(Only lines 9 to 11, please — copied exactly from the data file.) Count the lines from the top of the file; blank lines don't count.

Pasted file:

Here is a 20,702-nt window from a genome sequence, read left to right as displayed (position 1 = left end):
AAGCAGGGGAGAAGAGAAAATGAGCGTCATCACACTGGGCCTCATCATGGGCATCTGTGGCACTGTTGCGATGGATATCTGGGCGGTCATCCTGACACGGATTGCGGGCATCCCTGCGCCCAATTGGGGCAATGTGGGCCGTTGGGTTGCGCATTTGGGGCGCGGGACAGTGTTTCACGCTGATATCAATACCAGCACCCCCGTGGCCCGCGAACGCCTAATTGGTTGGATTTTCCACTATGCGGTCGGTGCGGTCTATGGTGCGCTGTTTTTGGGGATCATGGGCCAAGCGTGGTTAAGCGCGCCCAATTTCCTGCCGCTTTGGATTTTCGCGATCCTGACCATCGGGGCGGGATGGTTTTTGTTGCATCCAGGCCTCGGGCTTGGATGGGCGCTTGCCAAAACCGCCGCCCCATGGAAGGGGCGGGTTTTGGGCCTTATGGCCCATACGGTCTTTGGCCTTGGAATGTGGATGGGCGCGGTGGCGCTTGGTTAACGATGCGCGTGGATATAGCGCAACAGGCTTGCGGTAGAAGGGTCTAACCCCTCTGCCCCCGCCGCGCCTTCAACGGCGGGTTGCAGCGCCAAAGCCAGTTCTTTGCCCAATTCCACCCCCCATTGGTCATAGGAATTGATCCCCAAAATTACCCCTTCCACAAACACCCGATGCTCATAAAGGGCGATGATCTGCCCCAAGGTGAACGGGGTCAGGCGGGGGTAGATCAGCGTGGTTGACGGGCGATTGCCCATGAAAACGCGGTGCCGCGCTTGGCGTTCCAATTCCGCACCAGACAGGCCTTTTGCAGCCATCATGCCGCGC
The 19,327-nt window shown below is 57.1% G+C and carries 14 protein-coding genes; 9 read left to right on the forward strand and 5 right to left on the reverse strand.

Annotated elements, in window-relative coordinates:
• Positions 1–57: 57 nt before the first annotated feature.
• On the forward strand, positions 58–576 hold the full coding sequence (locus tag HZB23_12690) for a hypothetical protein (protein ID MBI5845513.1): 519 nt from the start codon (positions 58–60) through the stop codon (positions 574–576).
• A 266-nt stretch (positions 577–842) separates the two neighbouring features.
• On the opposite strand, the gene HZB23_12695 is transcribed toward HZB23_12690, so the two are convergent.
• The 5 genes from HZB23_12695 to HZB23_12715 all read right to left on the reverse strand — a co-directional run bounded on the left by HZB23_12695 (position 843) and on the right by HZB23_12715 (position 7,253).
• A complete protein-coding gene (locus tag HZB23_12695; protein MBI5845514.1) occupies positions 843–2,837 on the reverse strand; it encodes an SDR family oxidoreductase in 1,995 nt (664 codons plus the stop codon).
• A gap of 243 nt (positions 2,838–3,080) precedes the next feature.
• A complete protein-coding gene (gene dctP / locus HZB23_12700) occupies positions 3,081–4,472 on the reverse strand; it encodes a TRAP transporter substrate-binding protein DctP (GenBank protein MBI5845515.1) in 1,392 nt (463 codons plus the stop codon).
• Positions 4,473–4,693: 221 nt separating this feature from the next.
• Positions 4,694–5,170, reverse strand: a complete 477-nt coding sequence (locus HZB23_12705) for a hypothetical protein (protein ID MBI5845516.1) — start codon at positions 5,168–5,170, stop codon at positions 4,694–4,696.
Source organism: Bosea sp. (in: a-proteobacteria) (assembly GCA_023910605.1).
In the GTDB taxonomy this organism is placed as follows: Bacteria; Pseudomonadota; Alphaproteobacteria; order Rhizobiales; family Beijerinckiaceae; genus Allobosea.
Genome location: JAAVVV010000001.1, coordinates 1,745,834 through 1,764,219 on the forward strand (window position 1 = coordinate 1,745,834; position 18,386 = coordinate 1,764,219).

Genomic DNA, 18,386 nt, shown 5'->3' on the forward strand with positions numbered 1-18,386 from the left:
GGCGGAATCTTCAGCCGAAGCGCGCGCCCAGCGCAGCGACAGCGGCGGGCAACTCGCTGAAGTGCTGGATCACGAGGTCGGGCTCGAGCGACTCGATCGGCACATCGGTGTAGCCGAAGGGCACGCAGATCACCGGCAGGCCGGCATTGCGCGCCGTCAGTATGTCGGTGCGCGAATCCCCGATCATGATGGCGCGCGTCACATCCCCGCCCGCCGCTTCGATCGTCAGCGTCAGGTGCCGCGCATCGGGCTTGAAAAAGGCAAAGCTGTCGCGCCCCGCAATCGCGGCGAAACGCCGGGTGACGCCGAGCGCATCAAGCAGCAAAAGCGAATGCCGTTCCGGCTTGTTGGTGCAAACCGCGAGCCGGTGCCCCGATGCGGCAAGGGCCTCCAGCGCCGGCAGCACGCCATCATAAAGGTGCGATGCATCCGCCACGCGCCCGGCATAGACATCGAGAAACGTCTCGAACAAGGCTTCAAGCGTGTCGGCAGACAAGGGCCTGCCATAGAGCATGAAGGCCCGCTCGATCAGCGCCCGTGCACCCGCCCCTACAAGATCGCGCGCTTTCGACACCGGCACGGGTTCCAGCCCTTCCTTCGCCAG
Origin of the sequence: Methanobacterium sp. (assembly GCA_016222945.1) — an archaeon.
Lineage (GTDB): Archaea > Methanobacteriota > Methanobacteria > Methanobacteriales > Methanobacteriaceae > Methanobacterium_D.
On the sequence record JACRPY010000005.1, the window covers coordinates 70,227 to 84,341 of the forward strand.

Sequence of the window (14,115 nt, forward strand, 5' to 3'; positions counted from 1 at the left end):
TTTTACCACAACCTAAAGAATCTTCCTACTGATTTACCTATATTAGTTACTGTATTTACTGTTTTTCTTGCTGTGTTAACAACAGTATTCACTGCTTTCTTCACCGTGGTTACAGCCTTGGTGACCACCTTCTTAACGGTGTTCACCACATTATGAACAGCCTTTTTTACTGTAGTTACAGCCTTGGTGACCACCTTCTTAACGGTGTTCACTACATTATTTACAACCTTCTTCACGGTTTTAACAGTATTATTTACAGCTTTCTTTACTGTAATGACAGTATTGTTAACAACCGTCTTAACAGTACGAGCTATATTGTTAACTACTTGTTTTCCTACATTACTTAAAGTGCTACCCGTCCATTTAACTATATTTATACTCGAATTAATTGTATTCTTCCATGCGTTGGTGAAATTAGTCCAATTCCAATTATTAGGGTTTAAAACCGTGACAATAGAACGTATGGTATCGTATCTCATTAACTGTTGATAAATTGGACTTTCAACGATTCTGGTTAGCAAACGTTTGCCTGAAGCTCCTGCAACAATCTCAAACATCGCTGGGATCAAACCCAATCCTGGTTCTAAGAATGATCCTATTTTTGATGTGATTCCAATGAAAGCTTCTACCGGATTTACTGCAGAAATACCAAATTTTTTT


• The 5 genes from HZB23_12695 to HZB23_12715 all read right to left on the reverse strand — a co-directional run bounded on the left by HZB23_12695 (position 843) and on the right by HZB23_12715 (position 7,253).
• A complete protein-coding gene (locus tag HZB23_12695; protein MBI5845514.1) occupies positions 843–2,837 on the reverse strand; it encodes an SDR family oxidoreductase in 1,995 nt (664 codons plus the stop codon).
• A gap of 243 nt (positions 2,838–3,080) precedes the next feature.